Culturally Authentic Practices (CAPS) support students at both the community and individual level. The curriculum reflects diverse students’ cultural heritages, enables students to share their own culture, and connects learning to students’ home life.
The Student-Centered Computing curricula focus on building student agency in multiple ways. The curricula are designed so that students can develop a sense that they can, through their actions, effect some change in others or impact a situation. The extended PBL arc allows students to focus on how to learn and then educate and advocate audiences around a specific issue using their computer science skills. Creating digital products and solutions related to the problem they care about provides them with an ability to use computer science skills to address real-world needs and problems, helping them change the world into one that they view as more just.
Student-Centered Computing emphasizes the skills, knowledge, perspectives and strengths present already in students, their groups and communities. Students select problems relevant to their personal, social or cultural experiences and work to make sense of these problems from both research and storytelling perspectives. This emphasis on storytelling, as opposed to having an emphasis on “facts”, enables students to incorporate their own personal stories and culture into their digital products. The use of EarSketch to engage musically and communicate to audiences also capitalizes on students’ creativity, multiple skills and out-of-school funds of knowledge and engagement with musical forms. Students also build a resume, sequentially adding new skills to the resume and reflecting on the strengths, or assets, that they bring to the project. By the end, students have explored multiple different types of roles involved in computer science-based careers and reflected upon their own interests and talents.
Skillfully facilitating group work to support and engage all students requires care and practice by teachers. Student-Centered Computing is designed to provide a context for collaborative learning experiences that increase equity in the classroom. Students continually work in groups and have the opportunity to try on multiple roles related to different computer science skills. Some of these roles, such as Server Administrator, Layout Designer, Project Manager, and Quality Assurance Manager, are defined within the curriculum and rotated among the students. In addition, the curriculum offers continuous opportunities for students to engage in collaborative work-like pair-programming, and teacher-facilitated peer-feedback.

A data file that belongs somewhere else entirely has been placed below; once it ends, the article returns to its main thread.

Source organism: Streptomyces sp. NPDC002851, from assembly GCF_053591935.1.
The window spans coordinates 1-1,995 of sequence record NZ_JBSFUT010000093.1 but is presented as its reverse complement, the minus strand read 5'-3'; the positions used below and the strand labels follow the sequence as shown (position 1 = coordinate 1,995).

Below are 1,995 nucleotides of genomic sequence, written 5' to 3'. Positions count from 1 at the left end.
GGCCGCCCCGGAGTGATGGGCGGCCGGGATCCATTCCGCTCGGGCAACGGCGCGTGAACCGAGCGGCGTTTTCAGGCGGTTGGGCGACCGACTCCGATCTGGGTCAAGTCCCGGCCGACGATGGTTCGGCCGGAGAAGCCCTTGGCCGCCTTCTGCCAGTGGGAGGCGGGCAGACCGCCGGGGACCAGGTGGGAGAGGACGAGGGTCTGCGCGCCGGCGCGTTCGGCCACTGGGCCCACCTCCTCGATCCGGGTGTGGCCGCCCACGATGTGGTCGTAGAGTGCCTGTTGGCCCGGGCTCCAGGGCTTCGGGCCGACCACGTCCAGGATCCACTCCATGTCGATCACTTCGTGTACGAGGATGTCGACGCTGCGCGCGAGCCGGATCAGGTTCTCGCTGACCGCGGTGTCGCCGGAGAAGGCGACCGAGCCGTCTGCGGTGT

There are several interventions threaded through Student-Centered Computing that explicitly address issues of stereotype threat. Students’ incremental views of their computer science skill acquisition and knowledge growth are strengthened by having them explore different roles in computer science as they create their products and document their increasing skills through reflection in their resume and portfolio. After being engaged in seamless programming activities, students engage in discussions about “Who is a Coder?”, which enables them to envision themselves in that role. In addition, the curriculum provides video interviews with students of color who are successful computer science majors. These college students discuss the challenges they have faced, and how they were able to overcome them, which provides with relatable role model examples to students in the course. The focus on exploring computer science careers and the skills students have and would need to gain also allows them to envision a “future self” in computer science.
As students create their design visions, and particularly when they analyze the audience for their products, they engage in scaffolded activities that promote empathy and that require that students consider the perspectives of others with regards to their focal problem, its impact, and the products they create. Empathy is also stressed as students learn to provide constructive feedback to peers.
As students create their design visions, their websites, and their games, teachers are prompted to engage the class in critical discussion surrounding computer science issues. Some might include an exploration of students’ assumptions, and audience considerations—i.e. who is included as part of the audience, and who is excluded or forgotten. Images that are included on websites and in games also provide avenues for discussions about how people are represented and misrepresented, the ramifications of stereotypes, and how images on social media and search engines influence and manipulate audiences.